When my husband Jason and I decided to combine forces and offer all of our courses and products under one big “BuyOurFuture” launch earlier in 2017, that sales process required me to do more "promoting" than I have ever done in my career as a business owner.
I’ll admit, even three years into my business, that process was not entirely comfortable to me. There were still plenty of moments before I hit send on a sales email or posted an announcement to social media when I thought to myself: Is this too much? Am I being too "salesy"? (Whatever that means.)
My guess is you’ve been there too with a product or service you’ve tried to sell. Maybe it felt weird. Maybe it STILL feels weird.
Well this week I wanted to share with you how I’ve learned to push past those fears and sell in a way that feels authentic to who I am and in a way that feels aligned with Made Vibrant as a brand.
A FEW REASONS WHY SELLING FEELS ICKY SOMETIMES:
1 | It requires vulnerability.
At its core, selling is an ASK. It’s going out on a limb. It’s putting yourself in a position of potential rejection, and the truth is that we’re hard-wired to avoid rejection. My bet is, if you’re afraid to sell something you’ve made or promote it more, the #1 thing holding you back is this feeling of vulnerability.
You’re worried someone will judge you for trying, or that someone will call you a “sellout,” or maybe you’re worried no one will buy so deep down you’d rather protect your ego by not really trying to promote at all.
I'm certainly not immune to this. I told Jason when he came to me with the idea of combining forces for BuyOurFuture that I didn’t think anyone from the Made Vibrant audience would buy. In fact, I told him I felt incredibly uncomfortable making a $2,000 ask to my audience, especially when my products normally range from $20 to $400.
Where was all this self-doubt coming from? The truth is, I was afraid. Afraid of putting myself out there and being rejected. Using the rules I outline in this article below, I was able to push past that fear, and boy am I glad I did because the Made Vibrant crew actually brought in 25% of our BOF sales (THANK YOU for that, by the way.) 35% of sales were attributed to Jason’s audience, 35% attributed to sources outside our audiences, and 5% were attributed to both of us. That outcome just goes to show you that challenging our assumptions about ourselves and risking that vulnerability can actually pay off.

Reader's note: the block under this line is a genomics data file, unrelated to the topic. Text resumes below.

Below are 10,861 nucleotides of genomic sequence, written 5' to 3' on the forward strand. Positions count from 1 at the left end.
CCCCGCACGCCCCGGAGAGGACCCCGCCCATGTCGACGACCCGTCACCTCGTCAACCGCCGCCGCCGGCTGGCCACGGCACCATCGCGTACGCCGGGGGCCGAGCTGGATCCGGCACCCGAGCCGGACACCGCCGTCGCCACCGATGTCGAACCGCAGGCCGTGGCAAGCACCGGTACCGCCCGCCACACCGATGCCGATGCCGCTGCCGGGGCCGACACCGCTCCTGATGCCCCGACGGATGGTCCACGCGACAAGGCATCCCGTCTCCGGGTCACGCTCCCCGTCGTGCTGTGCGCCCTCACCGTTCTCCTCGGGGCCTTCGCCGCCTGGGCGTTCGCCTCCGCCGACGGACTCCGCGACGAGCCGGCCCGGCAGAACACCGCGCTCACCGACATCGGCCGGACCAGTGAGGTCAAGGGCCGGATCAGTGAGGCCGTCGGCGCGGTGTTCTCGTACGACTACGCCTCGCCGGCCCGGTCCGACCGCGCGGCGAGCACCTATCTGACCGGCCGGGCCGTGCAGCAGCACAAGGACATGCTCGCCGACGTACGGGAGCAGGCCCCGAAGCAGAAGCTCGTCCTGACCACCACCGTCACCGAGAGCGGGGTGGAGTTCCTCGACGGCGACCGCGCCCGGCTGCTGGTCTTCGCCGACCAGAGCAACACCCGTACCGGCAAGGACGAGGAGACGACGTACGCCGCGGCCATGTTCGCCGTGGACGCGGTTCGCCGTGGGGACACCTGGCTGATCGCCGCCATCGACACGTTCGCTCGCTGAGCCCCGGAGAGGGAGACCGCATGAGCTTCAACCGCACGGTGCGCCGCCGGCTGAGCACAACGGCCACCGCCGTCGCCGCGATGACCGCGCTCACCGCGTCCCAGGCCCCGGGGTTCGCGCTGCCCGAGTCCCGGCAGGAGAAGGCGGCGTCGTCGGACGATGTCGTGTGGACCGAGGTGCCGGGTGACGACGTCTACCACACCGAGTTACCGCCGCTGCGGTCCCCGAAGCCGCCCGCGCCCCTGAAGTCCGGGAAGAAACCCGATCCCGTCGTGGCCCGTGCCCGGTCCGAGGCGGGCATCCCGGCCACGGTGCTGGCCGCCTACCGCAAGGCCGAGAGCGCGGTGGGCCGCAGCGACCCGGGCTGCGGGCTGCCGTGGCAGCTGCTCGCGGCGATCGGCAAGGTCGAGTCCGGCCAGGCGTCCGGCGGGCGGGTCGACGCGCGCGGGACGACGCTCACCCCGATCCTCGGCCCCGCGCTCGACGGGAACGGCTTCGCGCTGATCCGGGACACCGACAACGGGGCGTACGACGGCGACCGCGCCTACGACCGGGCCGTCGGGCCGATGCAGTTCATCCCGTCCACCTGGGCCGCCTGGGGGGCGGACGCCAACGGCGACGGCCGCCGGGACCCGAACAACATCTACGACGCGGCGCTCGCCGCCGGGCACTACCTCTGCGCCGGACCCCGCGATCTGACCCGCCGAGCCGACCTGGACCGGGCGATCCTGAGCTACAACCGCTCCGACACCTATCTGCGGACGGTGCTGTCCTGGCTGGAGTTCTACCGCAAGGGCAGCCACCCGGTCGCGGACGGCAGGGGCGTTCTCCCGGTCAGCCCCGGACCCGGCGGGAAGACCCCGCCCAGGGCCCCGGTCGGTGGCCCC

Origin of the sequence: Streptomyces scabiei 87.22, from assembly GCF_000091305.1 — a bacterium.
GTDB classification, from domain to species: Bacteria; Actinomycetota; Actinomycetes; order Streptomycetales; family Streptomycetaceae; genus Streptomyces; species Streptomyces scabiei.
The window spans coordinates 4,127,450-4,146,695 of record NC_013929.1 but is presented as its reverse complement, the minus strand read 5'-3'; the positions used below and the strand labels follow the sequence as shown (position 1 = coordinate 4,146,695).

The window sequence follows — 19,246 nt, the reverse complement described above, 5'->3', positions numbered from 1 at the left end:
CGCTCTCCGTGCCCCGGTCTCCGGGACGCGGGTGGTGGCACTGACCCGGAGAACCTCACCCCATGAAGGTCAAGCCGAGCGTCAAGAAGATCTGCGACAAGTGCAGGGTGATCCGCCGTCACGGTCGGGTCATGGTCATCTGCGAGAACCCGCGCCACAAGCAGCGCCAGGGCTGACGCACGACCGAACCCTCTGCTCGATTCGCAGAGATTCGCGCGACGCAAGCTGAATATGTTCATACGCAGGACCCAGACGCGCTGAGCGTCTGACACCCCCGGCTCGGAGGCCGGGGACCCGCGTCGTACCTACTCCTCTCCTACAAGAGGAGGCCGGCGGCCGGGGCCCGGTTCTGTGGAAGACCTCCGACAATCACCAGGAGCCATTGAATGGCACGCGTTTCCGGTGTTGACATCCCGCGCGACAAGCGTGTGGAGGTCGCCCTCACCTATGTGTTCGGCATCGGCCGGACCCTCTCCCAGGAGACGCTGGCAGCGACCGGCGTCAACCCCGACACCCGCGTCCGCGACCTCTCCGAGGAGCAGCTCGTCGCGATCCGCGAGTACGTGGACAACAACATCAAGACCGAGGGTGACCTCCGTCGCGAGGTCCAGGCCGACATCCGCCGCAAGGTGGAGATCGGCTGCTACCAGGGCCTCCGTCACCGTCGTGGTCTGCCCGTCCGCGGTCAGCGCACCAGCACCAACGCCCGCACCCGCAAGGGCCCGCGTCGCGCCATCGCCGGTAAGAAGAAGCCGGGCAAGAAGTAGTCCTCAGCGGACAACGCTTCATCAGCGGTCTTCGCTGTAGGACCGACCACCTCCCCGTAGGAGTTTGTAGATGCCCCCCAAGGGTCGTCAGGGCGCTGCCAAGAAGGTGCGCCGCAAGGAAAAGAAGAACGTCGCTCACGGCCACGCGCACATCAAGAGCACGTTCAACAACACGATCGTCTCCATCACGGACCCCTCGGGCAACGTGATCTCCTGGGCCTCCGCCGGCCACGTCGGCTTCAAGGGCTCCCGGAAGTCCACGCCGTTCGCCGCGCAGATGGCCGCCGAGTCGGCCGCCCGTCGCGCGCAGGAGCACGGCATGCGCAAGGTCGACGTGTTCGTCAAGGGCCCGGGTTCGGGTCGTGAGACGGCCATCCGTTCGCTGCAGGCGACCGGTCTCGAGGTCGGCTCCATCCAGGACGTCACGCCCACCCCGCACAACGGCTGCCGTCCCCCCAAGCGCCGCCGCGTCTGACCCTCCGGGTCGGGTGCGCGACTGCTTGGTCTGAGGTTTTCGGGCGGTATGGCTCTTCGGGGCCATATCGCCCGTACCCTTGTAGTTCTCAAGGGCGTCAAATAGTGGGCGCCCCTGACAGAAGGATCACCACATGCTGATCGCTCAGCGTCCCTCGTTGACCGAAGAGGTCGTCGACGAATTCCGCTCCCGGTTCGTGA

2 | We've experienced bad selling.
We’ve all had that awful feeling when someone is making a “hard sell” to us in a situation that feels unwelcomed. Maybe it’s a sleazy car salesman trying to "close the deal" when you’re only browsing or one of those mall kiosk people chasing you down to rub “life-changing” lotion on the back of your hand or even an internet marketer pulling the old bait and switch on a webinar that they’ve insisted is information only. Ew, right? Those feelings usually feel extremely dissonant to us and conjure up feelings of dishonesty and unease.
That’s why when it comes to selling ourselves, we’re acutely aware of NOT creating those feelings for other people. As sensitive humans interested in living authentically, we’ll do anything to avoid being lumped in with those kind of promoters in the world, the pushy ones, the chasers, the bait-and-switchers.
3 | Persuasion can feel inauthentic.
It would be fantastic if we all made our amazing products and the amazing-ness was enough for people to find them, buy them, and love them. But, unfortunately, in this attention-fragmented world, that’s just not the case.
There are SO many messages people are getting every day, and in order to make a purchasing decision, sometimes they need a bit of convincing.
When I said that word convincing just then, did it make your gut wince a bit?
My guess is it did because you don’t want to “convince anyone of anything.” Am I right? I know this because that’s exactly how I felt too. Until I realized that even the most eager customers want some level convincing.
Heck, even I, headed to Madewell to purchase a replacement pair of my FAVORITE black skinny jeans (because my other ones that I wear every single day wore a hole right in the crotch ), even I want a little convincing while I’m in that darn store. And I drove to the mall with the intention of buying! Even in that scenario, a sales associate telling me that those are her favorite pair too or that the wash looks great on me -- those are sales messages I welcome because I want to WANT to buy those jeans. Know what I mean?